Pundits and Sam Allardyce still have a lot to learn

A couple of weeks ago, I wrote of a new service being offered to BBC Match of the Day by Howard Webb and fellow retired Premier League referee Dermot Gallagher. They are looking to advise about any controversial decisions that might come up in the programme. Last week I thought I saw some evidence of this happening when the relevant law was shown after the controversial non-goal at the QPR – Manchester City match. However this last Saturday the pundits were again showing a complete lack of understanding of the laws, which needed some explanation. I suppose we should have been pre-warned when we saw that those on duty were Alan Shearer and Robbie Savage.

Let us start with the first Everton goal in the Everton v West Ham game. For those who didn’t see it, the situation was quite simple. Ross Barkley of Everton had the ball just outside the West Ham penalty area and took a shot at goal through a number of West Ham players. Standing in an offside position was Everton number 10, Romelu Lukaku. A West Ham player in the area stretched out his foot, hoping to block the shot but only succeeded in playing the ball to Lukaku who promptly scored.  ‘Lukaku was yards offside,’ said Shearer, ‘how on earth did the assistant referee not see that?’ See what exactly? We all know I’m sure, that if an offside player receives the ball from a team mate, which has deflected off an opponent, he is still given offside. But this wasn’t a deflection, the West Ham player had deliberately played the ball, it hadn’t bounced off him. The interpretation of the Law in the book is quite clear. ‘A player in an offside position, receiving the ball from an opponent, who deliberately plays the ball (except for a deliberate save) is not considered to have gained an advantage from being in an offside position.’

Just take your mind back (if you can bear to do so) to England’s game against Uruguay in the last World Cup. Stephen Gerrard jumped up to head the ball but only succeeded in knocking it backwards into the path of his then Liverpool team mate, Luis Suarez. Suarez was clearly in an offside position but he was let, quite correctly, to go on and score. West Ham manager, Sam Allardyce, who is quickly becoming the grumpy old man of football, said ‘I’m sure Fifa and UEFA will come up with some explanation but I’m baffled and we are frustrated yet again’. You would have thought a manager of his experience, would know it is the International FA Board not Fifa or UEFA, which sets the Laws, and consider it might be worth looking at them from time to time.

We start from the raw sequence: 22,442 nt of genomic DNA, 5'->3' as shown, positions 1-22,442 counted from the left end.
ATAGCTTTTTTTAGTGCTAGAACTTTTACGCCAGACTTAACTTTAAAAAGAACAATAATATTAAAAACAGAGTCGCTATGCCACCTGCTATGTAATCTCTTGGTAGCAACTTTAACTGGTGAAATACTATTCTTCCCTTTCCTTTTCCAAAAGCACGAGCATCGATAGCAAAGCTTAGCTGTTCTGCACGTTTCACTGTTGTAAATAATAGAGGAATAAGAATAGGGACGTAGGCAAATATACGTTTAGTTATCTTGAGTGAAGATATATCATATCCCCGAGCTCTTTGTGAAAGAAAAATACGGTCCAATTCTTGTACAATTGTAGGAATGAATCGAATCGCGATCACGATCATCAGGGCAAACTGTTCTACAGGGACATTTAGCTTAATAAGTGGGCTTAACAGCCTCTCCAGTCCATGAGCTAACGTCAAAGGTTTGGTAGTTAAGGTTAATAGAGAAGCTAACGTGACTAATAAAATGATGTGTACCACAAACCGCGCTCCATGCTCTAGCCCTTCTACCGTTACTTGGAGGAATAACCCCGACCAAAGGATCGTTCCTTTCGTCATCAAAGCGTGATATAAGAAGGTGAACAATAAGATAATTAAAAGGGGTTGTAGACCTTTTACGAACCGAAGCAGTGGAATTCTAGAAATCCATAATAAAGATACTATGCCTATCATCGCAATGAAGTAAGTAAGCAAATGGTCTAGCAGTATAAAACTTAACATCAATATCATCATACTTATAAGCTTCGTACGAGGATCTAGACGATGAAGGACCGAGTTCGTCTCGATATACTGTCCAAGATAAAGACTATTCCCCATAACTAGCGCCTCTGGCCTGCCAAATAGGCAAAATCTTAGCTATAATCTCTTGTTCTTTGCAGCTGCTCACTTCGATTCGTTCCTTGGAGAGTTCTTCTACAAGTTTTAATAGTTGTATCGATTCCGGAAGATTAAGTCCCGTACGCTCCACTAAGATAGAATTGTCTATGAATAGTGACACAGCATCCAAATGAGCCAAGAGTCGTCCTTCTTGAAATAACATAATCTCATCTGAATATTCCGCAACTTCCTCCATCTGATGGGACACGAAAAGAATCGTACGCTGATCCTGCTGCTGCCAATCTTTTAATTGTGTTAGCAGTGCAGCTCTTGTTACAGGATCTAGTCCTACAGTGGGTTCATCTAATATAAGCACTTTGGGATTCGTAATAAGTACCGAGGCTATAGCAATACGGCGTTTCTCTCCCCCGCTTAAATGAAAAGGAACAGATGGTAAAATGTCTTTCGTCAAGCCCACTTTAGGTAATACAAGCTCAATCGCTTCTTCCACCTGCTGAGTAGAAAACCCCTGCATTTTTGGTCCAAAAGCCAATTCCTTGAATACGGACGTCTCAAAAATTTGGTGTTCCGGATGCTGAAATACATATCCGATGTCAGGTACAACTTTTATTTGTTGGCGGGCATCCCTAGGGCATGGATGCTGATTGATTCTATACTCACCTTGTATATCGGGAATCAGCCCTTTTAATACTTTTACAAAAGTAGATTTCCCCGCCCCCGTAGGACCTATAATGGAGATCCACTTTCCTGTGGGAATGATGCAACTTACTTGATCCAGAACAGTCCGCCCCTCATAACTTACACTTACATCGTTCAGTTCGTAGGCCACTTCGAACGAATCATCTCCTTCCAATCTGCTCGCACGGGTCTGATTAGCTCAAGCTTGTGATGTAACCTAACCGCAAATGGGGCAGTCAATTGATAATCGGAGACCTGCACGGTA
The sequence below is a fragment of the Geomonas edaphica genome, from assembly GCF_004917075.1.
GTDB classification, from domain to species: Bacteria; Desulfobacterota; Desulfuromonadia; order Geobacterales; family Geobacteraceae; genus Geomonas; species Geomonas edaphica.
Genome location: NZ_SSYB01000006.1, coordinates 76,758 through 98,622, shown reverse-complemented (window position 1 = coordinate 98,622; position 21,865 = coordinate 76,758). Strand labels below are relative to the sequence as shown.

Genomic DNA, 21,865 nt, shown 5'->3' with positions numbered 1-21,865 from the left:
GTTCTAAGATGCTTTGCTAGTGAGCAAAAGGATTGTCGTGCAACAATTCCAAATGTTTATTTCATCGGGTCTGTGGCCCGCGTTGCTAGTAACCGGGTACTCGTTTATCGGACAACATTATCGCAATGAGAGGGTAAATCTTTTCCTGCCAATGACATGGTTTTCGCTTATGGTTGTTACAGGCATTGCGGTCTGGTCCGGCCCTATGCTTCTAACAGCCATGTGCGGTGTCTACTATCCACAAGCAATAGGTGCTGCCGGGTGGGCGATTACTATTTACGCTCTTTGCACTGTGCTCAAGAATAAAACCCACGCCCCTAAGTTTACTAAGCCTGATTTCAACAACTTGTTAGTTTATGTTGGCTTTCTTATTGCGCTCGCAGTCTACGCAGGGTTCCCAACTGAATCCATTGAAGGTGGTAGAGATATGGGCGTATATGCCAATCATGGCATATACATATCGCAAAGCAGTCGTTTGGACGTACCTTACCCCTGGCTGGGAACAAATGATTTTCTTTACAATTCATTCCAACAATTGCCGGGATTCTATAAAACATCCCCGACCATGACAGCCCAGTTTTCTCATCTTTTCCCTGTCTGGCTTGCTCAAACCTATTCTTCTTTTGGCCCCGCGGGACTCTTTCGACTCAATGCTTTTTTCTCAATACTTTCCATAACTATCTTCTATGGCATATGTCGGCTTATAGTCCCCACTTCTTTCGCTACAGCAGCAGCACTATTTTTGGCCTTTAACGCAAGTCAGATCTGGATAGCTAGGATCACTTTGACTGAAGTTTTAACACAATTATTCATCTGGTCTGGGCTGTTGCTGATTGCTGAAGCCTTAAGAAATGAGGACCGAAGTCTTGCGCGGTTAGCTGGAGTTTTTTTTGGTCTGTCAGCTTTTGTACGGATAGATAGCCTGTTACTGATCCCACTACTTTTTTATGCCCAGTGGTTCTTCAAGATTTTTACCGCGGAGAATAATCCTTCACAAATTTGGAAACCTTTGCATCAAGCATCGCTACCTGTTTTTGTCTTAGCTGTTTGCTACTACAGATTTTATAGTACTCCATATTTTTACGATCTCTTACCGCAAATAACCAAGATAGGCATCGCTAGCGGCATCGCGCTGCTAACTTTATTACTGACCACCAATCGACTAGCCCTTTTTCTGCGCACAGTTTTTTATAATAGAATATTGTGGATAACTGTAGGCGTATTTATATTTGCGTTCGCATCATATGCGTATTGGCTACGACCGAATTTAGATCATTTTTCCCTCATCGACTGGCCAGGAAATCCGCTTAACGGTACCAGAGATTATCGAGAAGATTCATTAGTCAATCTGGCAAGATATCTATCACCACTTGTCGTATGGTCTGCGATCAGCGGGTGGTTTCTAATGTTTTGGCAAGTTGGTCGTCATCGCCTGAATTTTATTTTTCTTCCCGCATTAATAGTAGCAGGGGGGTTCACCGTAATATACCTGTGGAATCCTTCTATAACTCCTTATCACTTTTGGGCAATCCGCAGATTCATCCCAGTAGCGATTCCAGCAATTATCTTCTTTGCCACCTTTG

The next game on Match of the day was Chelsea v West Bromwich Albion. Towards the end of the game Claudio Yacob of West Brom was sent off for a two footed tackle. ‘He got the ball,’ cried the commentator and Robbie Savage said ‘I would think myself very unlucky to get sent off for a tackle like that. I don’t think he endangered the opponent’s safety’. The fact is that when a player is coming in at speed with his feet off the ground, he has lost control over his actions, he can’t pull out of the tackle and its pure luck whether he gets the ball, injures his opponent or misses both of them. Nevertheless, the ‘lunge’, as it is called in the Law interpretations, endangers the opponent’s safety, which makes it a sending off offence.

It seems the two ex- Premier League referees have their work cut out in educating the Match of the Day panel, or perhaps we need better pundits.

 

 

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